Tadpole's Outdoor Blog

May 15, 2015

Gar Fishing on Trinity River

TPWD Temporarily Closes Alligator Gar Fishing in Trinity River Downstream of Dallas

AUSTIN — Due to flooding conditions on the Trinity River, the Texas Parks and Wildlife Department is temporarily prohibiting fishing for alligator gar in portions of the river between the Highway 31 Bridge near Trinidad and the Highway 7 Bridge near Crockett.

TPWD Executive Director Carter Smith issued the emergency order on Tuesday, May 12, to temporarily prohibit taking or attempting to take alligator gar in order to protect spawning alligator gar, which is a species of conservation concern in the Trinity River. The order takes effect immediately and will remain in effect for not more than 30 days and can be rescinded before that date if conditions warrant. While the order is in effect, anglers cannot fish for or harvest alligator gar in the Trinity River and flooded backwaters in the reach of the river specified above.

The temporary prohibition does not affect alligator gar fishing in parts of the state other than those areas of the Trinity River detailed above.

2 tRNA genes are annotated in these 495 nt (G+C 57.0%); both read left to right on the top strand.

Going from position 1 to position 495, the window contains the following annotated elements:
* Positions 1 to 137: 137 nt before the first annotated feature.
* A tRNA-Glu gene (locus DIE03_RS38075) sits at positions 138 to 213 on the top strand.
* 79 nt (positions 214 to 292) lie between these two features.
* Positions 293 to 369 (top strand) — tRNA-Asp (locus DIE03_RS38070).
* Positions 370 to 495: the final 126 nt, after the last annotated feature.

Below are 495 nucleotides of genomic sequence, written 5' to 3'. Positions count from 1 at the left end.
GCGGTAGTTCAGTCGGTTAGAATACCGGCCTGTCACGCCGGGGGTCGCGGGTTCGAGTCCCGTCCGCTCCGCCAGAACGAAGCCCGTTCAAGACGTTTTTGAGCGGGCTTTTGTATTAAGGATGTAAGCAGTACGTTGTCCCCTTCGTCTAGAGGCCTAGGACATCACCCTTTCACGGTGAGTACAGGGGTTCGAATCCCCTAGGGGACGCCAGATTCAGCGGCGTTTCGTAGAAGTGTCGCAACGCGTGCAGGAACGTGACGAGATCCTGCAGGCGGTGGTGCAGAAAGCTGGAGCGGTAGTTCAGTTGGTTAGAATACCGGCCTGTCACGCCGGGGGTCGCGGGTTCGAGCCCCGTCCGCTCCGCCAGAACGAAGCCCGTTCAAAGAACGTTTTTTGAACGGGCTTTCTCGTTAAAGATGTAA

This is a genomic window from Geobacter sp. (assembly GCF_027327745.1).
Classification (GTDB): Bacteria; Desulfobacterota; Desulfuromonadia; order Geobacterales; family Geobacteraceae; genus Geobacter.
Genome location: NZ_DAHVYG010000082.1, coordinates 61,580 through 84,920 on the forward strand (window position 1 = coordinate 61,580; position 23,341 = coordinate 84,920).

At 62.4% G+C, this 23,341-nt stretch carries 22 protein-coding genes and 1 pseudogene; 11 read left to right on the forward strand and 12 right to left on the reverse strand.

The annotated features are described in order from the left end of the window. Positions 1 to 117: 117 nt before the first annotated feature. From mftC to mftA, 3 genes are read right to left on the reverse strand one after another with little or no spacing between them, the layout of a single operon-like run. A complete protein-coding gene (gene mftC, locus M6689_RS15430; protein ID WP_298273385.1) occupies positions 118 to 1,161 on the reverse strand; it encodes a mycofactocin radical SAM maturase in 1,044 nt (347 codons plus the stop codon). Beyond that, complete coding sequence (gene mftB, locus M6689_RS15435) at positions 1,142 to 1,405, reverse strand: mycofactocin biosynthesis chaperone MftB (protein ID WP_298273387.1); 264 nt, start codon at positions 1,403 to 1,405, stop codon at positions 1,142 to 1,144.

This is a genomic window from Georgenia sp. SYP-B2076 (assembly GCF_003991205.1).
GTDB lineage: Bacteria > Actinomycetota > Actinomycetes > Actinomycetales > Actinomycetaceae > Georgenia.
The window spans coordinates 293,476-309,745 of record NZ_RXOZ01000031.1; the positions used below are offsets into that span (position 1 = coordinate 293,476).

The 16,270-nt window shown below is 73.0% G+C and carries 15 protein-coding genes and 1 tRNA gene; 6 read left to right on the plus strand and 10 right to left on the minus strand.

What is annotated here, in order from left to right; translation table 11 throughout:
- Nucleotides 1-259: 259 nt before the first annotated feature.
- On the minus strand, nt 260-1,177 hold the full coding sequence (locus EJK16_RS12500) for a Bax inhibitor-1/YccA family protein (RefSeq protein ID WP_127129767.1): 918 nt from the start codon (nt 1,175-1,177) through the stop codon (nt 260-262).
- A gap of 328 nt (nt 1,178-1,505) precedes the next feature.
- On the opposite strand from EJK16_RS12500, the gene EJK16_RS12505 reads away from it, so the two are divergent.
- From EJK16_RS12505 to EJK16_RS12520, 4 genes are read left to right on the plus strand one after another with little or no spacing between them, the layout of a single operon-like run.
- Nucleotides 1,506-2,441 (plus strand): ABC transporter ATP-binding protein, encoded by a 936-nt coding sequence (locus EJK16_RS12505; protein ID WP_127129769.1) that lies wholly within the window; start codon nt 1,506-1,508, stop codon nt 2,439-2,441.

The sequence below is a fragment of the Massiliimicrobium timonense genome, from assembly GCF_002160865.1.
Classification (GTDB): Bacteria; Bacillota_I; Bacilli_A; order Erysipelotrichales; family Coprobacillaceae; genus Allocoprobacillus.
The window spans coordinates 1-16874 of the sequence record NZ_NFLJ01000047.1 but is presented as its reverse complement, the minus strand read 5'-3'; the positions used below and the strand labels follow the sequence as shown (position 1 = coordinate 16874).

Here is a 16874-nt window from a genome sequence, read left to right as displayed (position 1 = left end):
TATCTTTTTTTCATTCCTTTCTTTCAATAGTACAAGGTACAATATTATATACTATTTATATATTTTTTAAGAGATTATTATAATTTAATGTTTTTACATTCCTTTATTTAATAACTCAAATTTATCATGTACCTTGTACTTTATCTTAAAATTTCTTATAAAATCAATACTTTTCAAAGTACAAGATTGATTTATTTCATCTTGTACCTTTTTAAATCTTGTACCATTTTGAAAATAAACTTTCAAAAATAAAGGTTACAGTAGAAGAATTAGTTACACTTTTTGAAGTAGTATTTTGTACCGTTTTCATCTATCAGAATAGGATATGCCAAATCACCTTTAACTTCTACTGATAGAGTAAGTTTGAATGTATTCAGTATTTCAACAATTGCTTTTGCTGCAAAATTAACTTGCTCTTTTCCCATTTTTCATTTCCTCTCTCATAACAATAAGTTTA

Department staff has been monitoring water conditions this spring for indications of conditions that normally trigger spawning by alligator gar. Water conditions targeted by staff, such as water temperature above 68degrees F and presence of a flood level at the moderate stage as reported by U.S. Geological Survey gauges http://www.srh.noaa.gov/wgrfc/ are currently occurring.

Typically, alligator gar do not spawn every year. Research data indicate alligator gar in Texas have the greatest chance at spawning successfully if the creation of preferred spawning habitat (the seasonal inundation of low-lying areas of vegetation) occurs in late spring through early summer. Because the conditions for spawning do not exist on a regular basis, and because spawning occurs in shallow waters where numerous gar can be concentrated in one area, alligator gar are extremely vulnerable to harvest during spawning.

The TPW Commission in 2009 adopted a daily bag limit of one alligator gar per person, which was intended to protect adult fish while allowing limited harvest, thus ensuring population stability. This action was taken to protect alligator gar populations in Texas, as Texas is one of the last remaining strongholds for the species in the U. S. Since 2009, the department has been conducting research to determine the estimated harvest of alligator gar, quantify reproduction, understand habitat usage and determine geographic differences in populations.

gar

October 4, 2011

Gar Research

Gar research intended to help trophy fishery